“For anybody with the integrity to view the circumstances honestly the status of California’s Agricultural Labor Relations Board (ALRB) is truly astounding in its embrace of dishonesty, partiality and cheating,” Don Curlee wrote in the Agricultural Action Committee’s newsletter, Ag Accent.
“The prevailing status at the ALRB level has exceeded intellectual and political favoritism, and descended to a level that approaches criminal misrepresentation,” Curlee wrote in the May 15 edition.
“The absolute breaking point was the board’s decision to disallow the expression of as many as 4,000 farm workers at Gerawan Farming in Reedley” when the workers voted on an ALRB-supervised procedure to de-certify the United Farm Workers union from representing them, after the UFW neglected them for two decades, Curlee said.
“Findings were so flimsy and insignificant” after more than two years of “investigation” that “the board could only disallow the election and recommend destruction of the ballots. Last minute legal action by Gerawan preserved the ballots, impounded in ALRB possession, and countered the board’s decision,” said Curlee. The fight continues.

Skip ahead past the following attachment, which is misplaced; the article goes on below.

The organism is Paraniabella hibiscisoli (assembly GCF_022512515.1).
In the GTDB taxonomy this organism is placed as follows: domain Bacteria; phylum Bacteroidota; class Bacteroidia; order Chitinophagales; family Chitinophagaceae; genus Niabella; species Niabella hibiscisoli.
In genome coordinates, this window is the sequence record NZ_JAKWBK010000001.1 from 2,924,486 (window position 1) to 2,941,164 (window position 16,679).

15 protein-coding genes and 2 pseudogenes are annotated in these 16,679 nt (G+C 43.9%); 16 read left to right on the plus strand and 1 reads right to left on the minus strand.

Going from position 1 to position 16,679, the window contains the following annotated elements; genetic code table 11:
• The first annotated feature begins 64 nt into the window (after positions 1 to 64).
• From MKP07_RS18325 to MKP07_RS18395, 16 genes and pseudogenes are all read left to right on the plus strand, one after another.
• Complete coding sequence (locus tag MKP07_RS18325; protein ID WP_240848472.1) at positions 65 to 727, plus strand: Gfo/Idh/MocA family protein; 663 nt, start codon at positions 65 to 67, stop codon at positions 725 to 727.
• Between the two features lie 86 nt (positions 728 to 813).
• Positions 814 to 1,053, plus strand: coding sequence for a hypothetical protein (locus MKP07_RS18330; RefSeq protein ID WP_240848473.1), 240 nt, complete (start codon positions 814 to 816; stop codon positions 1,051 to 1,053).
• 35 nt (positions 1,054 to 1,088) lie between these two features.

The venerable agricultural newsletter blasted ALRB for “glaring favoritism at the board and general counsel levels for the union agenda” – favoritism that forced “major personnel changes at the agency,” Curlee wrote.
“Perhaps the most noteworthy was replacement of the general counsel, the person at the agency responsible for conducting elections,” the Ag Accent article continued. The disgraced general counsel was Sylvia Torres-Guillen, who hopes to be appointed a state judge.
“However, the firings only focused attention on the blatant partiality of the board in support of a union position. It exposed that all the three board members are committed to unionism, and are blindsided to any contrary claims by workers or assertions by employers,” Curlee wrote. Those three board members are William B. Gould IV, Cathryn Rivera-Hernandez, and the controversial Genevieve Shiroma, who is now under a cloud for paying a UFW lobbyist $120,000.
ALRB was designed to be balanced
Created more than 40 years ago during the first Jerry Brown administration, the ALRB was “to be structured with two agriculturally oriented members, two union-leaning members and a supposed neutral fifth member,” but instead, with just 3 members who are all pro-UFW, “was exposed as devoid of any agricultural employer understanding or input,” Curlee said.
Governor Brown must act “to cleanse the soiled character of the board by appointments of fair minded members,” the writer continued. “But he refused to do so, and the board continues to languish in its cesspool of biased thinking and distorted vision about the welfare and fair treatment of the state’s farm workers.”